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Derek Eller Gallery is proud to present SHOUT!, an exhibition of paintings by Despina Stokou. 



To many people, the word “shout” immediately acts as a call to dance, let loose and visit that wild side... It’s in the primal yells of the Isley Brothers’ famous 1959 call-and-response hit ‘Shout!’ or in their ‘Twist and Shout’ of the same year. These are just two in a long list of the hits later appropriated by a dominant white culture, often with little acknowledgement of the cultural precedents or connection to the political realities of African-Americans in the US at that time, or still, today…


I don’t want to hear anymore about how far we’ve come when paid public servants can pull a drive-by on 12-year old playing alone, in the park in broad daylight, killing him on television and then going home to make a sandwich 1


Shout a little bit louder now...

SHOUT! continues Stokou’s exploration of popular culture and political debates as mediated (and distorted) by contemporary public forums. As an artist, curator, and writer, Stokou’s work is concerned primarily with the expression of language in its myriad forms, from blog posts and Twitter comments to press releases and drug prescriptions. Probing the depths (or shallows) of the Internet, Stokou critically examines the conflation of history with trending topics, and the effects of these shifting forms of communication in the physical world. Online conversations dominate the public narrative, yet large swathes of the population still struggle to have their voices heard in meaningful ways. 


We asked 10 years ago. We was asking with the (Black) Panthers, we was asking with the Civil Rights Movement. Now all these people who was asking is dead and in jail. Now what do you think we are gonna do… Ask? 2

At the center of SHOUT! is a swirling diptych re-imagining the American flag and sourcing campaign slogans from Lincoln through to the present day. Stokou intervenes in the source material, replacing the most repeated words (People, Future, Prosperity, Change) – with terms that have, for better or worse, come to dominate the current political cycle. She provides the following lexicon: 

People – Super Delegates

Future – Rigged

Prosperity – Second Amendment

Change – Pokémon Go

Again – Black Lives Matter

Believe – Titties 3


The slogans go through a political make-over; the results are sometimes realistic - Bill Clinton’s “America for Super Delegates”, or sometimes absurd – Bernie Sanders’ “ Rigged to Titties”, or then, sometimes just hopeful, as when authoritarian slogans like Trump’s (and Reagan’s) turn into a call for social justice, “Make America(n) Black Lives Matter.”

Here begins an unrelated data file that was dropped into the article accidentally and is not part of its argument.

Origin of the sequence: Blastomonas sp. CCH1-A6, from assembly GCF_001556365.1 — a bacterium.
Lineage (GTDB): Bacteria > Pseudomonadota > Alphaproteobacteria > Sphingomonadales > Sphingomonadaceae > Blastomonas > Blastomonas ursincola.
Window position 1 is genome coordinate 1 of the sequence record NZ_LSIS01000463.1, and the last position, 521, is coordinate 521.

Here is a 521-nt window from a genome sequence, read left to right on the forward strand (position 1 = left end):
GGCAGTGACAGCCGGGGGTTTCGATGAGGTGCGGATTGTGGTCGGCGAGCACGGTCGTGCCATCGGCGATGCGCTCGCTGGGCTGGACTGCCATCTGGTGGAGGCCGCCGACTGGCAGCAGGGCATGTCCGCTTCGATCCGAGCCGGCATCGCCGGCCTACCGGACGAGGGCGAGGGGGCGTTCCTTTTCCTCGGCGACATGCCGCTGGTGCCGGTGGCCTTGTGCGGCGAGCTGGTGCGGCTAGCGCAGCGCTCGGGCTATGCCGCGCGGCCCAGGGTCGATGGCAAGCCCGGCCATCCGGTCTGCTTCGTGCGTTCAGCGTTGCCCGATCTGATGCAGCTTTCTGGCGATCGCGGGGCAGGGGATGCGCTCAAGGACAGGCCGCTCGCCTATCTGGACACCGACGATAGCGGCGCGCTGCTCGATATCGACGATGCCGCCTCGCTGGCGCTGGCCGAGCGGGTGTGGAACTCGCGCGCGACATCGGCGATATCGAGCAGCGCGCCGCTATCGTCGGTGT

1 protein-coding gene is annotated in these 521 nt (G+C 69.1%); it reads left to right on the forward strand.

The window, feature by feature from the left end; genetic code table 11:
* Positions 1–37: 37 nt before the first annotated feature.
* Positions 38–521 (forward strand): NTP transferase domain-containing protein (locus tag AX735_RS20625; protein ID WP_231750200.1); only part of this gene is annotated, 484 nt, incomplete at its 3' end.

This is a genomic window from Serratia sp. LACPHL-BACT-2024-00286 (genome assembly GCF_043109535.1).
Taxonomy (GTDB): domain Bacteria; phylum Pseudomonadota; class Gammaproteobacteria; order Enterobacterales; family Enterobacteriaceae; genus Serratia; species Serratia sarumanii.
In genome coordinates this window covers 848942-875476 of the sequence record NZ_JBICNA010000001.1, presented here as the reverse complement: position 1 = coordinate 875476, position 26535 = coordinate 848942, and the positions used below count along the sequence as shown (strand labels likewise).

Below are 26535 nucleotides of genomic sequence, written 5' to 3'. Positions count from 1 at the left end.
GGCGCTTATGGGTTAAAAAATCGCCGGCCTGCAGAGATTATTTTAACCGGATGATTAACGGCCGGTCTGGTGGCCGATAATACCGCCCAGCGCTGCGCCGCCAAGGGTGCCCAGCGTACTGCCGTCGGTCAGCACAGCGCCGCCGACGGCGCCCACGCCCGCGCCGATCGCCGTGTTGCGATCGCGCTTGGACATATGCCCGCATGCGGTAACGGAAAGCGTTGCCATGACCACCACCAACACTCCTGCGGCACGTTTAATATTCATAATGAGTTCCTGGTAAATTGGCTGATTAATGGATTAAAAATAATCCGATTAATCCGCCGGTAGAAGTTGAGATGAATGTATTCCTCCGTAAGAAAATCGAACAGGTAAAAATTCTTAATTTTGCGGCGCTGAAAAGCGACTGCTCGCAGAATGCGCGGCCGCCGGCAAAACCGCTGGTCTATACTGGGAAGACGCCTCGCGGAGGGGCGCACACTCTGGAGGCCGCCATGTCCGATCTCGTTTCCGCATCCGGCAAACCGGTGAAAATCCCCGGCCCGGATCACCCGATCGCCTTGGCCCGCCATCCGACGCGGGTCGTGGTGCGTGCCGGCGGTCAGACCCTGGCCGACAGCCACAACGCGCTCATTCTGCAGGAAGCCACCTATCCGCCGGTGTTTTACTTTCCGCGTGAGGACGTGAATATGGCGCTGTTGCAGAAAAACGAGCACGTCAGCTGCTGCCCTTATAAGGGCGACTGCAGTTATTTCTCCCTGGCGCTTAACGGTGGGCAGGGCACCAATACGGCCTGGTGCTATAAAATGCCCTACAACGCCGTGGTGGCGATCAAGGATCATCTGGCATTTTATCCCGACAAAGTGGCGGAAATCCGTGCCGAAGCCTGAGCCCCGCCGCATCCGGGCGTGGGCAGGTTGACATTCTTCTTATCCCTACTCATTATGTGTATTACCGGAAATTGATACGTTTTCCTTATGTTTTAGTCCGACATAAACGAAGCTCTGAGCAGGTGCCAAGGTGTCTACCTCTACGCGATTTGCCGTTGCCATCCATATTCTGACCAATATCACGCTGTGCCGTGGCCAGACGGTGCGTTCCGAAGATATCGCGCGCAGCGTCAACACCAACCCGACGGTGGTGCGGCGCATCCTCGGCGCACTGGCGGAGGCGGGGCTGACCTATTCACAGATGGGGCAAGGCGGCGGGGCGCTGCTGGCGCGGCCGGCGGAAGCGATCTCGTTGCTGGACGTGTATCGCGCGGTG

You know you make me wanna (Shout!)

Kick my heels up and (Shout!)

Throw my hands up and (Shout!)

Throw my head back and (Shout!)


Stokou's flag version is surrounded by a series of large-scale works that quote from Jesse Williams’s powerful speech at the BET Awards earlier this year, in which the actor lambasted the irony of mainstream America profiting from widespread cultural appropriation of black culture, while black Americans continue to struggle against segregation, injustice and even murder at the hands of their own government and public servants; to Tupac Shakur's prescient lyrics; or currently Colin Kaeprnick’s call for greater awareness of the complex histories threaded through in mainstream culture experiences, as mainstream in fact as the National Anthem.


Shout a little bit softer now…


Structural biases in American culture take form in The Microfarts of Sexism, a commentary on the pervasive issue of sexism in the art world and mainstream media, in which male artists are often glorified for possessing certain traits that just as often stifle women, a pattern that is transferable into the larger workforce and that now, extends up through to the presidency and the current political media coverage. Similarly, chronicles websites that turn the do’s and don’ts of women’s bodies into linkable subject matter and in Baby Drug Cocktail(Old Fashioned) Stokou winks at the (outdated) notion of a female diaristic work in the age of advanced reproductive technology.


Mainstream media plays a major role in reaffirming the “Male = Value” stereotype. There are many different value systems in the arts. Aesthetical factors of course, rarity, historical context, technique, hell even scale. But not the penis 4




SHOUT! is a call to action, a new form of call-and-response to the reality of anger sweeping through the United States and the world right now. What will come out on the other side; at a time when everybody is paying attention and the chorus of voices is growing louder, each day?


Shout, shout, shout, shout (oh-whoa-yeah)

Everybody shout now!


Text by: Melissa Passman and Despina Stokou


SHOUT! will be Stokou’s third solo exhibition at Derek Eller Gallery. She is also represented by Galerie EIGEN + ART in Berlin/Leipzig, and her work has been featured in exhibitions at The KW Art Institute, Berlin, The Pit, Los Angeles, Gagosian Gallery, Athens, Ibid, Los Angeles, Nathalie Karg Gallery, New York, and Krinzinger Projekte, Vienna. Stokou’s work will be included in an upcoming exhibition at Kunstverein Gera, Gera.


Derek Eller Gallery is located at 300 Broome Street between Eldridge Street and Forsyth Street. Hours are Wednesday-Sunday from 11am to 6pm and Tuesday by appointment. For further information please contact the gallery at 212.206.6411 or visit


1 Jesse Williams 2016 BET award speech

2 Tupac Shakur's interview 1994

3 Trump speech in Detroit Economy Club 2016

4 Despina Stokou